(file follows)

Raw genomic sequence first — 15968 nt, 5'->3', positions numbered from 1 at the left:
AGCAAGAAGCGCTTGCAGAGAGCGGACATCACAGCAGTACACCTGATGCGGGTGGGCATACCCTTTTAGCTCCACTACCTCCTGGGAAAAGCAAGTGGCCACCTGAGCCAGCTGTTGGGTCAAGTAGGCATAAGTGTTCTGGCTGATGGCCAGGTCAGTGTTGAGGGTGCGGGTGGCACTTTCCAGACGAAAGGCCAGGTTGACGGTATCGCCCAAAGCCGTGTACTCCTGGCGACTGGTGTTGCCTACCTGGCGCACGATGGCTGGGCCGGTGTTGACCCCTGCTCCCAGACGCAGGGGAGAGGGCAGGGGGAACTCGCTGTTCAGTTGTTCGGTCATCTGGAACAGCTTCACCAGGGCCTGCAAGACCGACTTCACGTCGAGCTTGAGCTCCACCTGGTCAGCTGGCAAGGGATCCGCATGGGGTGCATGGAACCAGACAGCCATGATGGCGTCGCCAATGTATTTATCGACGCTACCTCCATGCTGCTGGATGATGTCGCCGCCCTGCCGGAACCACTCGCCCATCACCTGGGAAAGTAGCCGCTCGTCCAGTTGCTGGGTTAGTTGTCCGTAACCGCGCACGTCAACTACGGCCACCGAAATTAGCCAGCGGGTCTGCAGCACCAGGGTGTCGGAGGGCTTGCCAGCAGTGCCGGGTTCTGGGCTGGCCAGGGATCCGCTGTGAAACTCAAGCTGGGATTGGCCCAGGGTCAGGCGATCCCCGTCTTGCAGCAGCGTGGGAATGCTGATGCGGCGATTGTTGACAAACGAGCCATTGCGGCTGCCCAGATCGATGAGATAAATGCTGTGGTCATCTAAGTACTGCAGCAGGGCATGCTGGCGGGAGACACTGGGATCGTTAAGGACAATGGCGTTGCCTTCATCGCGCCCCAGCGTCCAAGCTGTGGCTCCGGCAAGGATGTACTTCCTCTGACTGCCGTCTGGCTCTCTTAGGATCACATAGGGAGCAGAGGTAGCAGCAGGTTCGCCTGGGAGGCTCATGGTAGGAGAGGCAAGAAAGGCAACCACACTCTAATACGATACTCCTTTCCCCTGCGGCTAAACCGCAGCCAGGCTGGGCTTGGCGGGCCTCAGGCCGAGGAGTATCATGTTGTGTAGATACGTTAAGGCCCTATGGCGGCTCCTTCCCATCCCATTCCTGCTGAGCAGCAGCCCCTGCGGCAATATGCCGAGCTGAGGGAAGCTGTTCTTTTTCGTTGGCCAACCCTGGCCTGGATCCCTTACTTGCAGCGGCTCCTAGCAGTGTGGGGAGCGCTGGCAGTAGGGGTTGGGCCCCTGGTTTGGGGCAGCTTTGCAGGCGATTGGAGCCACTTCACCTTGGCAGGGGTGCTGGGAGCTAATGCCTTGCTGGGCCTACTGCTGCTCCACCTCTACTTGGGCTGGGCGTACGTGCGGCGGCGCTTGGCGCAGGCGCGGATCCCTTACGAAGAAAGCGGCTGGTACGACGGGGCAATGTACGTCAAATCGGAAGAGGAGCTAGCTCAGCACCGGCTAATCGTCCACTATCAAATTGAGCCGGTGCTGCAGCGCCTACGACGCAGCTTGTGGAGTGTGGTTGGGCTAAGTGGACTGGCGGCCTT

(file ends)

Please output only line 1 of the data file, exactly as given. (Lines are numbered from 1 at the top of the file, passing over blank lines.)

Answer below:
Raw genomic sequence first — 15968 nt, 5'->3', positions numbered from 1 at the left: